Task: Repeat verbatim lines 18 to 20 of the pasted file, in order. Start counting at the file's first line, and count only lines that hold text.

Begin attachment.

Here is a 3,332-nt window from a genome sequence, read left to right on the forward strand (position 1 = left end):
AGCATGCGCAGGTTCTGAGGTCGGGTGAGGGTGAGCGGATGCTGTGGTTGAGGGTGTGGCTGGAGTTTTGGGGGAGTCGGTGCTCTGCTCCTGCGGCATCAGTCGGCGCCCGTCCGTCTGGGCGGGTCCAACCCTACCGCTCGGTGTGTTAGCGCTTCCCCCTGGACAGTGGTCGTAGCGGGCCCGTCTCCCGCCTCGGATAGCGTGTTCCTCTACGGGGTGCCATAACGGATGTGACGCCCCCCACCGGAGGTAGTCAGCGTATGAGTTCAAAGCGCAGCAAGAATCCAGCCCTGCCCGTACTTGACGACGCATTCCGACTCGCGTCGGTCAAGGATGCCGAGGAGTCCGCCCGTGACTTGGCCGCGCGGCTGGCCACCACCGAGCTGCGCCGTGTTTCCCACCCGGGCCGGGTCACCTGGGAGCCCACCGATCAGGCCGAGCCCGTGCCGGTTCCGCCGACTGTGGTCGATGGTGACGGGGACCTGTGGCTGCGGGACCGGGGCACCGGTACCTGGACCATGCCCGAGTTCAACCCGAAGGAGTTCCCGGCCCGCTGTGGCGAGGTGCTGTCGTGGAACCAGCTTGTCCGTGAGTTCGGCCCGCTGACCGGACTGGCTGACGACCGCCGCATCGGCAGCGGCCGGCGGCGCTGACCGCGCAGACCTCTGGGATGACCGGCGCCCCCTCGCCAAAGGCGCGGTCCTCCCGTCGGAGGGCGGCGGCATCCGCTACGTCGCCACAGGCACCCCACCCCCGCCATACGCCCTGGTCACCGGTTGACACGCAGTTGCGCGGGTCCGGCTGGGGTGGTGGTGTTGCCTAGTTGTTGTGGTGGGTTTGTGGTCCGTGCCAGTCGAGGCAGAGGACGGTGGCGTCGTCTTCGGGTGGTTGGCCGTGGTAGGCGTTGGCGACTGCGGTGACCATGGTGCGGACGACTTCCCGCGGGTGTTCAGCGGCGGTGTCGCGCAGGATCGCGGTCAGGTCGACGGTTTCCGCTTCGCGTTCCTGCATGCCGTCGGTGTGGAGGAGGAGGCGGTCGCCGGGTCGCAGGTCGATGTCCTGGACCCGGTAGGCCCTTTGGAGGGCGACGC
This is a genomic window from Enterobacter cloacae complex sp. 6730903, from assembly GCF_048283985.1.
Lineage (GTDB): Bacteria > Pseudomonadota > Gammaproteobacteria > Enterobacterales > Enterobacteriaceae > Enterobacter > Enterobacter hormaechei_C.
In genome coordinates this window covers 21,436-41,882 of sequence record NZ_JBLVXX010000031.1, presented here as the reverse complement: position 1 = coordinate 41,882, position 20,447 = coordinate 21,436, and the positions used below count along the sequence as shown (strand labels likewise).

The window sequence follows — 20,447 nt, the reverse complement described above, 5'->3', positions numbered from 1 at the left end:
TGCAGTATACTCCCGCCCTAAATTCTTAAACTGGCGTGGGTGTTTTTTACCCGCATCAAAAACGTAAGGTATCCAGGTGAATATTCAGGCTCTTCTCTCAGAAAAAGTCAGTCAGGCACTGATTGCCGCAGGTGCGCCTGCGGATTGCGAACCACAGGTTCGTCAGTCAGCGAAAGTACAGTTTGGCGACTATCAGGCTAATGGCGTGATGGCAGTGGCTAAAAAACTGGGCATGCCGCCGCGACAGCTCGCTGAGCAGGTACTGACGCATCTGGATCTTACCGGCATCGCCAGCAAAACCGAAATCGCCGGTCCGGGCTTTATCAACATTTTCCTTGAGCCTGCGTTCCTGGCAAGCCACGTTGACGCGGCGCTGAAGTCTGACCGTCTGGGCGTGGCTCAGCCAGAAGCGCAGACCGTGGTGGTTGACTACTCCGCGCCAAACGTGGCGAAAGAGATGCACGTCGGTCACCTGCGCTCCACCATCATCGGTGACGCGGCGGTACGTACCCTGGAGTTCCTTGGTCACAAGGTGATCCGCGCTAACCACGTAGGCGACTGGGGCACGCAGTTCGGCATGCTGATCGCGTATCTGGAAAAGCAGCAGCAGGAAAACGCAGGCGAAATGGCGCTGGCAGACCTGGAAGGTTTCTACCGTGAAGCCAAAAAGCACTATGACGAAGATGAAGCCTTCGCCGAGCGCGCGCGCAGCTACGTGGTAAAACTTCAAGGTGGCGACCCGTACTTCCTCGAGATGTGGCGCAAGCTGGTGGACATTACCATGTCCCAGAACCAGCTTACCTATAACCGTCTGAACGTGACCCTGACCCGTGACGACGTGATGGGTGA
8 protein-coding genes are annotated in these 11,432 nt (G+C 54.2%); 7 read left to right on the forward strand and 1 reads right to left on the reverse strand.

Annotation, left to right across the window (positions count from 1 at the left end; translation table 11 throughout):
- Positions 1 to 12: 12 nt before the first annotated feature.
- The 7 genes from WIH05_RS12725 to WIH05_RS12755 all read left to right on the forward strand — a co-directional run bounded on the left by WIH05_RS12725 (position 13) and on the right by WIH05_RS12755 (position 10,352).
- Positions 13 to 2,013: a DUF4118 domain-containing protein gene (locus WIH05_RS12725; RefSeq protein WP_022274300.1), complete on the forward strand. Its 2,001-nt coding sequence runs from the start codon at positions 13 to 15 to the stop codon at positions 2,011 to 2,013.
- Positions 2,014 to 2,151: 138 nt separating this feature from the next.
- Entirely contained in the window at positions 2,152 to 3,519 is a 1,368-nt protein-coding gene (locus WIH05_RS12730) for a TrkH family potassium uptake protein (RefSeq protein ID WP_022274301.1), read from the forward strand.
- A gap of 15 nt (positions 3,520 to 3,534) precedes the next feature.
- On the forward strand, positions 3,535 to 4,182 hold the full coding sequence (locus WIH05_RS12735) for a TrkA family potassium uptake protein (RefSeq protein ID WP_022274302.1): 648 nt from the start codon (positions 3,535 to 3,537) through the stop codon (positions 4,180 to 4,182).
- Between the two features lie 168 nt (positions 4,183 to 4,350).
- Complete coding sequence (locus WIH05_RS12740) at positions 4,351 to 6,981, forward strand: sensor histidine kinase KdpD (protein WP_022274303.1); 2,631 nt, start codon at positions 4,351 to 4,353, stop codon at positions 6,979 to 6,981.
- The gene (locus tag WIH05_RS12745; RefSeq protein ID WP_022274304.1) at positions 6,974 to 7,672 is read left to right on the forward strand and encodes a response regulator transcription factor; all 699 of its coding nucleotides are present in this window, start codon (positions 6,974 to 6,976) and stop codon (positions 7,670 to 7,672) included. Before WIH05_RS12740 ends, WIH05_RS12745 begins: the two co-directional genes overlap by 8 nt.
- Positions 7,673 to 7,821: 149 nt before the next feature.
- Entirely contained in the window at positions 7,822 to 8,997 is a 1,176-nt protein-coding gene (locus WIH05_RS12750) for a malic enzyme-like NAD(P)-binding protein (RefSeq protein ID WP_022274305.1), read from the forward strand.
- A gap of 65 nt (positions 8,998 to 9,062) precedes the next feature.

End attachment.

- Complete coding sequence (locus WIH05_RS12740) at positions 4,351 to 6,981, forward strand: sensor histidine kinase KdpD (protein WP_022274303.1); 2,631 nt, start codon at positions 4,351 to 4,353, stop codon at positions 6,979 to 6,981.
- The gene (locus tag WIH05_RS12745; RefSeq protein ID WP_022274304.1) at positions 6,974 to 7,672 is read left to right on the forward strand and encodes a response regulator transcription factor; all 699 of its coding nucleotides are present in this window, start codon (positions 6,974 to 6,976) and stop codon (positions 7,670 to 7,672) included. Before WIH05_RS12740 ends, WIH05_RS12745 begins: the two co-directional genes overlap by 8 nt.
- Positions 7,673 to 7,821: 149 nt before the next feature.